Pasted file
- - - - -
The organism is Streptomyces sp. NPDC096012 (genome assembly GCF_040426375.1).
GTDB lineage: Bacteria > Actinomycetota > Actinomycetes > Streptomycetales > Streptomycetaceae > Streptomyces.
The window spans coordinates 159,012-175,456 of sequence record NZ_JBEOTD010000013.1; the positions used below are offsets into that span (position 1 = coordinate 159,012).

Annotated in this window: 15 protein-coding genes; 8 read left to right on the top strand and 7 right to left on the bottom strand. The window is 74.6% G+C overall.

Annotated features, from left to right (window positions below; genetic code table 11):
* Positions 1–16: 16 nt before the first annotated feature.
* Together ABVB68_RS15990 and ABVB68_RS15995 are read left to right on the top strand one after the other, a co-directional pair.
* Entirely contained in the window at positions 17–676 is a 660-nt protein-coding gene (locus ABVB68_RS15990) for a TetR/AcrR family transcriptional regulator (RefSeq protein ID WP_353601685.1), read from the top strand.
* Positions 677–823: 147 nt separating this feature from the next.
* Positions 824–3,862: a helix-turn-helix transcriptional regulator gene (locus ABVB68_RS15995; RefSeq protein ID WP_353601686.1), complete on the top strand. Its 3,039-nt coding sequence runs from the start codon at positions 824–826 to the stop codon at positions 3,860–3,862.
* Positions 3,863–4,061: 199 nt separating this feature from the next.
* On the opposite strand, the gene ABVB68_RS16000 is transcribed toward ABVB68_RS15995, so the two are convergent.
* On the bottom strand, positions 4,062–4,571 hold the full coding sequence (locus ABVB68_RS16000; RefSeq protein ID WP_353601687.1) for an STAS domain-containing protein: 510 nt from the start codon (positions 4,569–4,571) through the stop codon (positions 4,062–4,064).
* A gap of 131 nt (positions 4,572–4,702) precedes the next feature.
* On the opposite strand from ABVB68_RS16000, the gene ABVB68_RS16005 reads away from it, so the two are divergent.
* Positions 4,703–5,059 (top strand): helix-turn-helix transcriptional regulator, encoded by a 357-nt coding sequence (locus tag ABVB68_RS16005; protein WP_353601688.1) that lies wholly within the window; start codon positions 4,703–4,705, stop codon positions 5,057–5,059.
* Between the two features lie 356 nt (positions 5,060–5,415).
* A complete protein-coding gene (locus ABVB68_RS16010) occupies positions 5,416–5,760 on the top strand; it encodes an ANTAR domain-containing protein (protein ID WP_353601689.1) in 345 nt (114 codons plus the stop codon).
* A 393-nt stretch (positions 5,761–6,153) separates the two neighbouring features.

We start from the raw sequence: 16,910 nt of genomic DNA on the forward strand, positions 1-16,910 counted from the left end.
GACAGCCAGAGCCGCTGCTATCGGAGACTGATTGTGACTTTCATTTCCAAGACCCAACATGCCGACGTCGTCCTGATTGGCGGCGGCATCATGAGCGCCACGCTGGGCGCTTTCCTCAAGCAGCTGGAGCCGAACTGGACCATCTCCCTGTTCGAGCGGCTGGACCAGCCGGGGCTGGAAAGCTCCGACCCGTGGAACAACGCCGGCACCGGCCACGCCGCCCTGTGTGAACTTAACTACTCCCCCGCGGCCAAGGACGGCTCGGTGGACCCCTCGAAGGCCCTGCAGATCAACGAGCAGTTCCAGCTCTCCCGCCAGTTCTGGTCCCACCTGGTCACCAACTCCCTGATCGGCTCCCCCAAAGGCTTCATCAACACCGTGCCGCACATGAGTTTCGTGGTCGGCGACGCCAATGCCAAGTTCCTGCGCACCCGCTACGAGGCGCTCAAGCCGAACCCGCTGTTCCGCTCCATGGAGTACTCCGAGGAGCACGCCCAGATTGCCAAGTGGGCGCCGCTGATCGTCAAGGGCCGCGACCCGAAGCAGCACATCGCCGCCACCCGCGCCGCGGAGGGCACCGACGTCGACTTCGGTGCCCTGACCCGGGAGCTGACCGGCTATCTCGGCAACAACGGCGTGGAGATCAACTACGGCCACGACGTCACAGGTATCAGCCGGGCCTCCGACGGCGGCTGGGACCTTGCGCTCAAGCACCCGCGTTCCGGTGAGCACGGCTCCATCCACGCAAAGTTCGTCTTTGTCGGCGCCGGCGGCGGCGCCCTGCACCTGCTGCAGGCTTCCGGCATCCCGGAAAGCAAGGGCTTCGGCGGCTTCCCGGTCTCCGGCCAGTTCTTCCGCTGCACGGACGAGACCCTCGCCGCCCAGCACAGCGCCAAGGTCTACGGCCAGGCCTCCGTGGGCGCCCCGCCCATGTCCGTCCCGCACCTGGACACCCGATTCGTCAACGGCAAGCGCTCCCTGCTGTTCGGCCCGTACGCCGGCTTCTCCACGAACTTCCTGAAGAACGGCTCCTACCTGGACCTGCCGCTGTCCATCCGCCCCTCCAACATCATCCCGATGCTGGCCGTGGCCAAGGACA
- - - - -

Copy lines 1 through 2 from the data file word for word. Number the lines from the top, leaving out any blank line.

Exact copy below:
The organism is Streptomyces sp. NPDC096012 (genome assembly GCF_040426375.1).
GTDB lineage: Bacteria > Actinomycetota > Actinomycetes > Streptomycetales > Streptomycetaceae > Streptomyces.